Israel blasted for approving Emek Shilo settlement

Security cabinet approves for the first time in 20 years the building of a new settlement in the occupied West Bank.

    Israeli settlements are considered illegal under international law [File: Atef Safadi/EPA]
    Israeli settlements are considered illegal under international law [File: Atef Safadi/EPA]

    Israel's government has approved the building of the first new settlement in 20 years in the occupied West Bank - a move swiftly condemned as an obstacle to peace based on a two-state solution.

    The move late on Thursday - considered illegal under international law - was adopted less than a week after the United Nations criticised Israel for not taking any steps to halt settlement building on occupied Palestinian territory, as demanded by the Security Council in a resolution it passed in December.

    It also came as thousands of Palestinians gathered on Thursday for annual demonstrations marking Land Day, which commemorate the 1976 killing of six peacefully protesting Palestinians by Israeli forces.

    AL JAZEERA'S IMRAN KHAN IN OCCUPIED EAST JERUSALEM:

    The cabinet's vote wasn't a surprise. We were expecting Prime Minister Benjamin Netanyahu to say something because earlier this year he had to clear the settlement of Amona.

    Amona is one of the Israeli settlements in the occupied West Bank that was built on private Palestinian land. An Israeli high court said that this was illegal, so Netanyahu had to get rid of the people who lived there and move them on to somewhere else.

    At that stage, he said by March 31 "I will announce a new settlement for where these people can live", and he's done his part of the deal.

    Whether this settlement actually gets built or not is a whole other discussion to be had within the Israeli society. It's also something to do with the fact that today is Land Day.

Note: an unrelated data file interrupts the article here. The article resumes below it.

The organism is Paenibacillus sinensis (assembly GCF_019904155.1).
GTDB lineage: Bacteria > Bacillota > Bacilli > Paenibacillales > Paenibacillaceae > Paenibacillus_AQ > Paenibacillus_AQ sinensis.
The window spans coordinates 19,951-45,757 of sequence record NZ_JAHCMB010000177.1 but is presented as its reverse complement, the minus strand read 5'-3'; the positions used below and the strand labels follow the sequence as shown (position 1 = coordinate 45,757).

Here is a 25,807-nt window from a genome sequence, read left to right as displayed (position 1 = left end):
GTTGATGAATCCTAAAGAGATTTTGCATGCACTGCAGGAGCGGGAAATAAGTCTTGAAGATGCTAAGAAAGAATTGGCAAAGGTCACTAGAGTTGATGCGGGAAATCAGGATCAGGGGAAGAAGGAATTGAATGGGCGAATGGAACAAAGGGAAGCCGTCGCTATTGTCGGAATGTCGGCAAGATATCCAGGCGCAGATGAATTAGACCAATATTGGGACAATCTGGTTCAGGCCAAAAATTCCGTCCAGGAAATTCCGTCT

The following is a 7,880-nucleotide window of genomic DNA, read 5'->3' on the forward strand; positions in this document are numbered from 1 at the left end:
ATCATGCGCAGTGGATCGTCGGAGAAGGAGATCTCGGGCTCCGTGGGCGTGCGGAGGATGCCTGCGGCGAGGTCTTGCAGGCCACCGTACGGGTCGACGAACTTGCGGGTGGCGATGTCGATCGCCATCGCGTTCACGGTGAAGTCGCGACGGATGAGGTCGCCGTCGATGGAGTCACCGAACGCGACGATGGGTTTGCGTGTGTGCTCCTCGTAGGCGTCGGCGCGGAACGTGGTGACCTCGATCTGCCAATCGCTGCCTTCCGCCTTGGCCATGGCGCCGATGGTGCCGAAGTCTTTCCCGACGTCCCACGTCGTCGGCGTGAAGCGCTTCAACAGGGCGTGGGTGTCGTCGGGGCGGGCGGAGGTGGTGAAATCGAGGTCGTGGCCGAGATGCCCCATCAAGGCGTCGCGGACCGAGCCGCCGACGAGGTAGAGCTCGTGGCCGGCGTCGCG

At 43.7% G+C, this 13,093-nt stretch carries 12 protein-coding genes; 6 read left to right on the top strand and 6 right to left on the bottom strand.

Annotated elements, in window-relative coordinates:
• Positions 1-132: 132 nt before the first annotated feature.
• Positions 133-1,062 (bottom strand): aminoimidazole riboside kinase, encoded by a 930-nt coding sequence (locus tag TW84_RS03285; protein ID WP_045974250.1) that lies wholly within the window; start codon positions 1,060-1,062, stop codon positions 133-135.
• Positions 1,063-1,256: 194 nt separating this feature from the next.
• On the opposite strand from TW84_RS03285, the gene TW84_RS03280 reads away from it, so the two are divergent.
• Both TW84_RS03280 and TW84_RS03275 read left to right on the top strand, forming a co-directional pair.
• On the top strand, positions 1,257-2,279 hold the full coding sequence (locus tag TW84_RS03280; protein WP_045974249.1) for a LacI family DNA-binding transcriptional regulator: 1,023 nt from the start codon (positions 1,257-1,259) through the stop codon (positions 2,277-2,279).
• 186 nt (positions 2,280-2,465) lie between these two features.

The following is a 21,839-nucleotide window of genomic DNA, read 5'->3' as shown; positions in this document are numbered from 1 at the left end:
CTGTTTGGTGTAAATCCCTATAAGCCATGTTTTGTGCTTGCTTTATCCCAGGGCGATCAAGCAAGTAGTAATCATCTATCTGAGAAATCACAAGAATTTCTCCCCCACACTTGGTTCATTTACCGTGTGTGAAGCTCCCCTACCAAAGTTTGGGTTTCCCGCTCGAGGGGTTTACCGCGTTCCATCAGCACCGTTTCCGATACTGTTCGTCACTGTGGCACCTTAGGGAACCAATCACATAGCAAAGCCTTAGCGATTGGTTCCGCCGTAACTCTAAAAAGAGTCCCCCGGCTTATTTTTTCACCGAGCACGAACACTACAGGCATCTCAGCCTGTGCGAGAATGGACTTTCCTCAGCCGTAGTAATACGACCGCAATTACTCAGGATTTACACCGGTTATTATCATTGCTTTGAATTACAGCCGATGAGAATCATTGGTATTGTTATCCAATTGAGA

Netanyahu is under a lot of pressure from the coalition that helps him govern to build more of these settlements. He's avoided so far by announcing extensions to settlements, but the fact he's announced a new one is going to anger many people within the international community, however, it remains to be seen what the Americans think about this.

    Trump, at the beginning of the year, had said "it's OK, you can build more settlements", however, he rode that back around March.

    The unanimous vote in favour of construction of the new settlement in an area called Emek Shilo, which was announced in an Israeli government statement, drew instant criticism from Palestinian leaders.

    "Today's announcement once again proves that Israel is more committed to appeasing its illegal settler population than to abiding by the requirements for stability and a just peace," said Hanan Ashrawi, an executive committee member of the Palestine Liberation Organization.

    Ashrawi also said it was "ironic" that on the same day that Palestinians sombrely marked the killing of six Palestinians and the wounding of more than 1,000 others that Israel's government announced the establishment of a new illegal settlement.